Meet me at the mailbox

July 24, 2009
By

REBECA OLIVEIRA

South Street crowd gathers again

After 55 years of not seeing each other, nine old friends met for lunch last month at Doyle’s Cafe. Ted Walsh, Dick and Bob Shields, Mike Flynn, Jack Keneary, Tom Hines and Tom Keough, Jerry Sawyers and Frank Ratea came from Marshfield, Malden, Norwood, Dedham, West Roxbury and South Boston back to their childhood stomping grounds in Jamaica Plain to see what their old friends had been up to in the last half century.

“I think it surprised everybody how much everyone had changed,” Walsh said.

Dick Shields called Walsh and suggested they meet for lunch, and, after 55 years, Walsh once again fell to organizing an outing. After a little sleuthing and a few phone calls, he tracked down most of the old group. A few have died, one is in a nursing home—but most are still around town and were really excited to come back to the old neighborhood.

“We had such a great time that our lunches got cold,” Walsh said of their three-hour get-together.

Plans are already in motion for the next lunch outing. Walsh and Dick Shields are working on tracking down the last few names on the list.

“We talked of the old days,” Walsh said. “Next time, we’re going to talk about the 55 years in between.”

According to Walsh, there were 14 guys from the Rosemary/South/Hall Street area who hung together in the ‘40s and ‘50s. It was like having the whole street for a family.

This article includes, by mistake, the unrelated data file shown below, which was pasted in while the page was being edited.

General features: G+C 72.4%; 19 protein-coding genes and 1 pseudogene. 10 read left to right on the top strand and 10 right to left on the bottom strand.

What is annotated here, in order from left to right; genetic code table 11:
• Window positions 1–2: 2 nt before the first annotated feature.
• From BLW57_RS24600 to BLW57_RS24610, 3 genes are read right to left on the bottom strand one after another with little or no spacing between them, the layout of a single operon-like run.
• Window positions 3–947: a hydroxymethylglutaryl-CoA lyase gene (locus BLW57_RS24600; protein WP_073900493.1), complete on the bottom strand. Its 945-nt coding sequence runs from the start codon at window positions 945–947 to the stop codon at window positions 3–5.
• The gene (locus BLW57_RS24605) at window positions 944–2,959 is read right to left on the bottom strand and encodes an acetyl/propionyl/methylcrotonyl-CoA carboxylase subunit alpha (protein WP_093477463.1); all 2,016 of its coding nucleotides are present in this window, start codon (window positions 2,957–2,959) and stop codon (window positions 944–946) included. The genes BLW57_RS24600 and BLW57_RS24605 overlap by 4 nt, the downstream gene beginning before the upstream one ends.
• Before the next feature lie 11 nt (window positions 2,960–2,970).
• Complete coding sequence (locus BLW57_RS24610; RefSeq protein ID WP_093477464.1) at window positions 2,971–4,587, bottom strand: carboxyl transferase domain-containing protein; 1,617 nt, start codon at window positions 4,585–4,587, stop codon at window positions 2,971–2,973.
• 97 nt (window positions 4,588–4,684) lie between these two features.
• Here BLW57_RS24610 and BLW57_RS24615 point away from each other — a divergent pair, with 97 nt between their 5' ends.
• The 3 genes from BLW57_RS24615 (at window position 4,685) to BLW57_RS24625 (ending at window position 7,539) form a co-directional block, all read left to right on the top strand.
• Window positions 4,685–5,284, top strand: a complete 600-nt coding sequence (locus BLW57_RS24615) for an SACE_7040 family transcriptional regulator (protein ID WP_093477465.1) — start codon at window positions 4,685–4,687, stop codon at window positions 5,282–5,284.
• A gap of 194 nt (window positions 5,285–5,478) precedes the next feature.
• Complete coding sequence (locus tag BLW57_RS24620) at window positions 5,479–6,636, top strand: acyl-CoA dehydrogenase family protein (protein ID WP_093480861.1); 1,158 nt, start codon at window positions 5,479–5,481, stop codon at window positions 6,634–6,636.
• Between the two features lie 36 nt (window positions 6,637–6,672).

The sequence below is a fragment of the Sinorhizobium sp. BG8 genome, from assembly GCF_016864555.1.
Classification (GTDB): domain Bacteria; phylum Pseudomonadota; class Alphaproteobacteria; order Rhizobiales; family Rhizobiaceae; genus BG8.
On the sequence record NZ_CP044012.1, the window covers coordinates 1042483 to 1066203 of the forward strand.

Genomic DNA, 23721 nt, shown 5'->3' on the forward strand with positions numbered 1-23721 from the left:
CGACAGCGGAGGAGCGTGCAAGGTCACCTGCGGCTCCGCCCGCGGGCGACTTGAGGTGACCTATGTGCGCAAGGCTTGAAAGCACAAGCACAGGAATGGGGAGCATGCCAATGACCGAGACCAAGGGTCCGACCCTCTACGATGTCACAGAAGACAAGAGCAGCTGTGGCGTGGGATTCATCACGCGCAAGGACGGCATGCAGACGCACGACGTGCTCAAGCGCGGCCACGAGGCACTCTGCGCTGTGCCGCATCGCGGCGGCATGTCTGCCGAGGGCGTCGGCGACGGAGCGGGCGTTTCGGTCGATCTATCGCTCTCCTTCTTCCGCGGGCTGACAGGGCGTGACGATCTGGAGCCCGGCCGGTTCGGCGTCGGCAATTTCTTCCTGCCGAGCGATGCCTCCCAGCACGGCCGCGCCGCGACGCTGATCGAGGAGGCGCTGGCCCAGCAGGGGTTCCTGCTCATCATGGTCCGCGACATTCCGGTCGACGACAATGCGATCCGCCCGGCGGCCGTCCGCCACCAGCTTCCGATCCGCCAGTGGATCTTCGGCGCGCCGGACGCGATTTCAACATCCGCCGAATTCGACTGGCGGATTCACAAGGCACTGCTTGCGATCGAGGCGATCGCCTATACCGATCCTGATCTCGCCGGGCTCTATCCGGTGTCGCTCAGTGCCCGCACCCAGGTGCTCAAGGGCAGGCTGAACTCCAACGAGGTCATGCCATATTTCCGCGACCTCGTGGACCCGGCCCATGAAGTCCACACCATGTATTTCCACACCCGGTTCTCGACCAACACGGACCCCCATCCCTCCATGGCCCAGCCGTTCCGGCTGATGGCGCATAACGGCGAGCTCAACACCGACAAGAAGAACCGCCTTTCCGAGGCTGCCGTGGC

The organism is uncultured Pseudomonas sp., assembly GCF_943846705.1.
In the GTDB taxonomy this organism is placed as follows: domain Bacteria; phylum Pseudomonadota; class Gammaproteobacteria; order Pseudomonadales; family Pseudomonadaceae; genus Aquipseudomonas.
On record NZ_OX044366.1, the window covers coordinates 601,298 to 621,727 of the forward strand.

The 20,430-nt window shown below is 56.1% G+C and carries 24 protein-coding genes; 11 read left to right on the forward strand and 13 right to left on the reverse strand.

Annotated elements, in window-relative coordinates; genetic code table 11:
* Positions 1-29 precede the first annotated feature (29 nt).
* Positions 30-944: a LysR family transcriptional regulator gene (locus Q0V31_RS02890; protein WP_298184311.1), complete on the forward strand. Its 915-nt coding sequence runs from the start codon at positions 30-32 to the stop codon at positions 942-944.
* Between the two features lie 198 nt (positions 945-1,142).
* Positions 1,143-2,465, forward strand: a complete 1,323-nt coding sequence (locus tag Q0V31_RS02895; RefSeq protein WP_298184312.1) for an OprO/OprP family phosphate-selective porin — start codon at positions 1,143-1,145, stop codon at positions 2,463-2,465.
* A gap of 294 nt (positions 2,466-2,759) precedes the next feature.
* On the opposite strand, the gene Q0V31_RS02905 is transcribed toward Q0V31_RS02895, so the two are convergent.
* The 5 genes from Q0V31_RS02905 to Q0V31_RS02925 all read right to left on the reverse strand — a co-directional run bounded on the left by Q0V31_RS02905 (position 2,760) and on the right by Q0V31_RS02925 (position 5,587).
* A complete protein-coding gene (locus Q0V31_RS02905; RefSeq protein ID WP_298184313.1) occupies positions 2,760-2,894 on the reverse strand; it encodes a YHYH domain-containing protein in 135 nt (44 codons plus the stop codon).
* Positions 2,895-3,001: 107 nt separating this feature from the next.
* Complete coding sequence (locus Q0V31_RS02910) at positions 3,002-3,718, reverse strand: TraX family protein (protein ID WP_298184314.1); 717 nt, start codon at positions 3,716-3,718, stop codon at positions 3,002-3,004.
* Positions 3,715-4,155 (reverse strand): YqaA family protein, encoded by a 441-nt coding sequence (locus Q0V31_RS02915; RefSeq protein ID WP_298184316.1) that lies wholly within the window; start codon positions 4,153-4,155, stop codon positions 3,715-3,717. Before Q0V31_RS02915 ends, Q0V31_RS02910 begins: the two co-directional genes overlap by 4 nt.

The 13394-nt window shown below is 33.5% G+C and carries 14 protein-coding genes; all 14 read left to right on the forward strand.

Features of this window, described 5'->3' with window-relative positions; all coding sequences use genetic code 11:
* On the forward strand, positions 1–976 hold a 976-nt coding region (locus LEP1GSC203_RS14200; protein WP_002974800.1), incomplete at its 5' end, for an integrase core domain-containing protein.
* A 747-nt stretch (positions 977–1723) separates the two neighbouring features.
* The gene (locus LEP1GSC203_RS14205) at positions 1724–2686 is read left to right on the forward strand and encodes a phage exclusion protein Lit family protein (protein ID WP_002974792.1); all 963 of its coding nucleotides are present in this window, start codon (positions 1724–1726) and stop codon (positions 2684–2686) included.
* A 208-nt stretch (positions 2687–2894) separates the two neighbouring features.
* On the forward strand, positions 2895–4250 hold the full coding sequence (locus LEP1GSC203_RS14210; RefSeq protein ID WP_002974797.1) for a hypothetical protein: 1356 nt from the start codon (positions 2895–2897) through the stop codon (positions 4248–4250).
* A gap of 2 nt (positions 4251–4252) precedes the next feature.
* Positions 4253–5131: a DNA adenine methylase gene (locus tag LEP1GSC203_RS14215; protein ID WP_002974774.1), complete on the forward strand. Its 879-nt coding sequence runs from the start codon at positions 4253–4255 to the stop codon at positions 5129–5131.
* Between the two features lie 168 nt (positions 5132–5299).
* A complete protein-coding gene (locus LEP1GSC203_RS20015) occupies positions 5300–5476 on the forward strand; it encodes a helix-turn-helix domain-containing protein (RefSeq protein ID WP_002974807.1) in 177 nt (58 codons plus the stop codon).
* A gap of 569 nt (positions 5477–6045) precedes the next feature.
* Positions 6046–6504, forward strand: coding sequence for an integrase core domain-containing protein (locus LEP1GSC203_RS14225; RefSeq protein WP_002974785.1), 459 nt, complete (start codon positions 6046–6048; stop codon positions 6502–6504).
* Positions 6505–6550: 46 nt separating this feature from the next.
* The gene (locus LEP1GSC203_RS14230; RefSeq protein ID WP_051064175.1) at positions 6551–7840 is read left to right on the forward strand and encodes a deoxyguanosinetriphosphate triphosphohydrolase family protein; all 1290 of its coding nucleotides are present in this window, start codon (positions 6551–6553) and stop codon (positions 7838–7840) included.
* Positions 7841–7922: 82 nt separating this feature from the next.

“If I l didn’t like what I was having for supper at my house, I could always go next door,” Walsh said.

The group took Sunday afternoon walks in the arboretum, jaunts down to Howard Johnson’s for the 28 ice cream flavors at the Morton Street rotary, out to Franklin Park Zoo—and they’d all meet at the mailbox at the end of Rosemary Street in their shirts and ties before heading out.

“Every place we’d go, we’d all go together as a big group—even dates,” said Walsh. “All the girls, all the wives, they all knew each other.”

One by one, the guys left, moved away—to the armed forces, to raise families—and they mostly lost touch. It happens. But after 55 years, they thought they’d look each other up.

Walsh still lives on Rosemary Street—his address for 71 years now—and is the only of the old gang who still lives in JP. When he had the chance to buy a home, in 1977, in which to raise his four children, he did—and moved from the third-floor apartment to a house down the block.

“I just wouldn’t want to live anywhere else,” he said.

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